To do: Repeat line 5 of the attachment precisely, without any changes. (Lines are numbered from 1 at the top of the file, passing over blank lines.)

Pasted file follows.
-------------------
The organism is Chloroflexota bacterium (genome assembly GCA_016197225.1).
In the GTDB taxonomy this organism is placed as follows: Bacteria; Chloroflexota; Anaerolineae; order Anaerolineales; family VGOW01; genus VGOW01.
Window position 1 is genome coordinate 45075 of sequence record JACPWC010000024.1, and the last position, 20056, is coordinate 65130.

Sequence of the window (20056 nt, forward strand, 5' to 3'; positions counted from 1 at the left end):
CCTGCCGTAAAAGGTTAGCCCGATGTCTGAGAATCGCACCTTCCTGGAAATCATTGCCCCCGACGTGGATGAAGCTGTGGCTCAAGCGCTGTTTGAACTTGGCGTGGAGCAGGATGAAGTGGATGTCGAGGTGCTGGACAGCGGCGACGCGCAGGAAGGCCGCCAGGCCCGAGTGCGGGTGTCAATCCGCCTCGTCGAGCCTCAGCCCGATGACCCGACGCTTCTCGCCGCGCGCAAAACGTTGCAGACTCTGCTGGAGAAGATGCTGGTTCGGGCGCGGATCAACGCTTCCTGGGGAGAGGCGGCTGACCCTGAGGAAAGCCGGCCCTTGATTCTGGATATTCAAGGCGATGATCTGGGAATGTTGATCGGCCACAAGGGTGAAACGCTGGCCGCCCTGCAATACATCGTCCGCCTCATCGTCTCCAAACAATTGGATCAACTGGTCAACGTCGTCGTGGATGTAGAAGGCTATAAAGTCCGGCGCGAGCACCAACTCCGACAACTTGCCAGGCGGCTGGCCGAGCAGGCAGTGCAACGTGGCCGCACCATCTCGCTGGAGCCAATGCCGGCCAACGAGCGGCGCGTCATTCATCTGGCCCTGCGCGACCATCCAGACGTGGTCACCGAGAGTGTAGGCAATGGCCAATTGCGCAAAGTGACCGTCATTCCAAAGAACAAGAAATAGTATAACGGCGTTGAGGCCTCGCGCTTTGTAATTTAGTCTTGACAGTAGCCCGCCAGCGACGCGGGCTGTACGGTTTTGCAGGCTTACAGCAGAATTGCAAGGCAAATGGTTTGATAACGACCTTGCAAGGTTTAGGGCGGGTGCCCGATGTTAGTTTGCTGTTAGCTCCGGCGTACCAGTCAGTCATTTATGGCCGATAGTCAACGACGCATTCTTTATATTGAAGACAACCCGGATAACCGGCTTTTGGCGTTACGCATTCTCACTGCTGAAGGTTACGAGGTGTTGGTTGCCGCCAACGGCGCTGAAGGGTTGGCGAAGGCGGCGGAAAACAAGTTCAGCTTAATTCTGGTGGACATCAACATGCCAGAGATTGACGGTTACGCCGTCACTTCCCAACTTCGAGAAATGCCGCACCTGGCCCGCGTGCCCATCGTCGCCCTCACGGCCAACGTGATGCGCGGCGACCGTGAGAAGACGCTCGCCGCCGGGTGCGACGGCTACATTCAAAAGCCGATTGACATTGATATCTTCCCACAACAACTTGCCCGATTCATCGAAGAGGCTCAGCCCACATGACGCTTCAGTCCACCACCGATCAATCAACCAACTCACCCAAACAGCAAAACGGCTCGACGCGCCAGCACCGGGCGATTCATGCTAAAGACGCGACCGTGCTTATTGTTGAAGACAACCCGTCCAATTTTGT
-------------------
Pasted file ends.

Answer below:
CCTGCCGTAAAAGGTTAGCCCGATGTCTGAGAATCGCACCTTCCTGGAAATCATTGCCCCCGACGTGGATGAAGCTGTGGCTCAAGCGCTGTTTGAACTTGGCGTGGAGCAGGATGAAGTGGATGTCGAGGTGCTGGACAGCGGCGACGCGCAGGAAGGCCGCCAGGCCCGAGTGCGGGTGTCAATCCGCCTCGTCGAGCCTCAGCCCGATGACCCGACGCTTCTCGCCGCGCGCAAAACGTTGCAGACTCTGCTGGAGAAGATGCTGGTTCGGGCGCGGATCAACGCTTCCTGGGGAGAGGCGGCTGACCCTGAGGAAAGCCGGCCCTTGATTCTGGATATTCAAGGCGATGATCTGGGAATGTTGATCGGCCACAAGGGTGAAACGCTGGCCGCCCTGCAATACATCGTCCGCCTCATCGTCTCCAAACAATTGGATCAACTGGTCAACGTCGTCGTGGATGTAGAAGGCTATAAAGTCCGGCGCGAGCACCAACTCCGACAACTTGCCAGGCGGCTGGCCGAGCAGGCAGTGCAACGTGGCCGCACCATCTCGCTGGAGCCAATGCCGGCCAACGAGCGGCGCGTCATTCATCTGGCCCTGCGCGACCATCCAGACGTGGTCACCGAGAGTGTAGGCAATGGCCAATTGCGCAAAGTGACCGTCATTCCAAAGAACAAGAAATAGTATAACGGCGTTGAGGCCTCGCGCTTTGTAATTTAGTCTTGACAGTAGCCCGCCAGCGACGCGGGCTGTACGGTTTTGCAGGCTTACAGCAGAATTGCAAGGCAAATGGTTTGATAACGACCTTGCAAGGTTTAGGGCGGGTGCCCGATGTTAGTTTGCTGTTAGCTCCGGCGTACCAGTCAGTCATTTATGGCCGATAGTCAACGACGCATTCTTTATATTGAAGACAACCCGGATAACCGGCTTTTGGCGTTACGCATTCTCACTGCTGAAGGTTACGAGGTGTTGGTTGCCGCCAACGGCGCTGAAGGGTTGGCGAAGGCGGCGGAAAACAAGTTCAGCTTAATTCTGGTGGACATCAACATGCCAGAGATTGACGGTTACGCCGTCACTTCCCAACTTCGAGAAATGCCGCACCTGGCCCGCGTGCCCATCGTCGCCCTCACGGCCAACGTGATGCGCGGCGACCGTGAGAAGACGCTCGCCGCCGGGTGCGACGGCTACATTCAAAAGCCGATTGACATTGATATCTTCCCACAACAACTTGCCCGATTCATCGAAGAGGCTCAGCCCACATGACGCTTCAGTCCACCACCGATCAATCAACCAACTCACCCAAACAGCAAAACGGCTCGACGCGCCAGCACCGGGCGATTCATGCTAAAGACGCGACCGTGCTTATTGTTGAAGACAACCCGTCCAATTTTGT